So, is this dumb? And does there exist a sufficiently comfortable futon to serve as a permanent bed for two people (both under 6'0"), that won't break the bank? I've heard good things about this Ikea bed. I've slept on an Ikea bed before for about a year (college-level bedding) and had no complaints. We would be willing to buy a mattress pad or whatever if it makes the bed comfortable. I see some Ikea daybeds and so forth that are seemingly acceptable, but what I'm really looking for is caveats about this slightly unconventional setup, and either suggestions beyond Ikea, or your personal experience with making Ikea sleep furniture sufficiently comfy to live your life in.

We don't have anyone to impress so we're not too worried about the impression this will make on guests etc. I kind of like the idea of putting the bed away during the day, since I never make my bed and it always looks trashy. I'm the kind of person who falls in love with Small House lifestyle photography, loves minimalism and giving things away; boyfriend is kind of a hoarder who wishes we had more space, but we're going to have to downsize regardless during this move. So I'd like to come up with a reasonable solution that isn't psychological torture for him.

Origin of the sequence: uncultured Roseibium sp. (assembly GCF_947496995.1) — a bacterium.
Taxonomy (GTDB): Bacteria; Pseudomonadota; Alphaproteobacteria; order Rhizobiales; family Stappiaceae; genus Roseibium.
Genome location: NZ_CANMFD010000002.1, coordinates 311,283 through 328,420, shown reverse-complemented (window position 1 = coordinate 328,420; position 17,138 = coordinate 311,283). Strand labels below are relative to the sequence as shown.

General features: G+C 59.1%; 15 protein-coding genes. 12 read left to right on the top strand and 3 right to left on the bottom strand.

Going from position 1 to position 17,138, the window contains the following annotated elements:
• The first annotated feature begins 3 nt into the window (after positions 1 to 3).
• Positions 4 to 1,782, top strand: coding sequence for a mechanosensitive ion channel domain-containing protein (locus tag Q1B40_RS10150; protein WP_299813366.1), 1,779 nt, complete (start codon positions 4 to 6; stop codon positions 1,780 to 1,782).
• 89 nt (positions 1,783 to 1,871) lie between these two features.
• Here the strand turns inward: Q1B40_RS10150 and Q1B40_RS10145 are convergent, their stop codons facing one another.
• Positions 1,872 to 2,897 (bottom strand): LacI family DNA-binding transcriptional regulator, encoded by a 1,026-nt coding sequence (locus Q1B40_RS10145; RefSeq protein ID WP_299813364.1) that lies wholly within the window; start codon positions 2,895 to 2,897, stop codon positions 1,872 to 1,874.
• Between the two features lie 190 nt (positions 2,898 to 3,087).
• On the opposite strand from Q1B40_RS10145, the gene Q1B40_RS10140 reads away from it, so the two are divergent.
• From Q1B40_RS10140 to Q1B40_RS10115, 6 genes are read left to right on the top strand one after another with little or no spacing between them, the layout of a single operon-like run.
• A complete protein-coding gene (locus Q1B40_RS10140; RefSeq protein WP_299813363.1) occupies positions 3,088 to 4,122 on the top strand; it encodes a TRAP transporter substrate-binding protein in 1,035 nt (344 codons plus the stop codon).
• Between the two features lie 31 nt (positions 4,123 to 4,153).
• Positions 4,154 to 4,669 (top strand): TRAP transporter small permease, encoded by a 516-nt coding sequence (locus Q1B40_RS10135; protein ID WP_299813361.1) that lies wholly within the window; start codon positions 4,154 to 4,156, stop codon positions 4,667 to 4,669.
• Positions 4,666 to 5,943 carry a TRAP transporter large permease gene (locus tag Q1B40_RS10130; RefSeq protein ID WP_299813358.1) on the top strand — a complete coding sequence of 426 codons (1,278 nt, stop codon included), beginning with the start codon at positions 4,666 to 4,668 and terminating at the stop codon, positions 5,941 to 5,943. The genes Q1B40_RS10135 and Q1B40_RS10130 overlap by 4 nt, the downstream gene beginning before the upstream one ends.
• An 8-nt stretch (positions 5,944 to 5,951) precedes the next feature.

We could also just get a new bed (probably from Ikea for price point reasons) that is closer in size to a Queen, and hope this gives us more bedroom space.

tl;dr, is this a good plan, and if so, what's the best futon for less (hopefully a few hundred dollars less) than $1000?
posted by stoneandstar to Home & Garden (27 answers total) 2 users marked this as a favorite
Best answer: I slept on that same ikea bed-couch for about a week while on vacation in an Airbnb with my 6'2" boyfriend at the time and we both really liked it. We strongly considered buying one for our apartment, but then other life stuff happened totally unrelated to the bed and we did not do it. But it is not a traditional bed: it is one of those high density foam fold out beds, and in retrospect I am not sure that I would have been comfortable sleeping on it forever and ever. If you have an ikea nearby you should definitely check it out to see if it works for you. I have found that as I have aged I have become a lot pickier about my sleeping setup (my boyfriend has one of those foam mattresses you buy online and I hate it) but ymmv.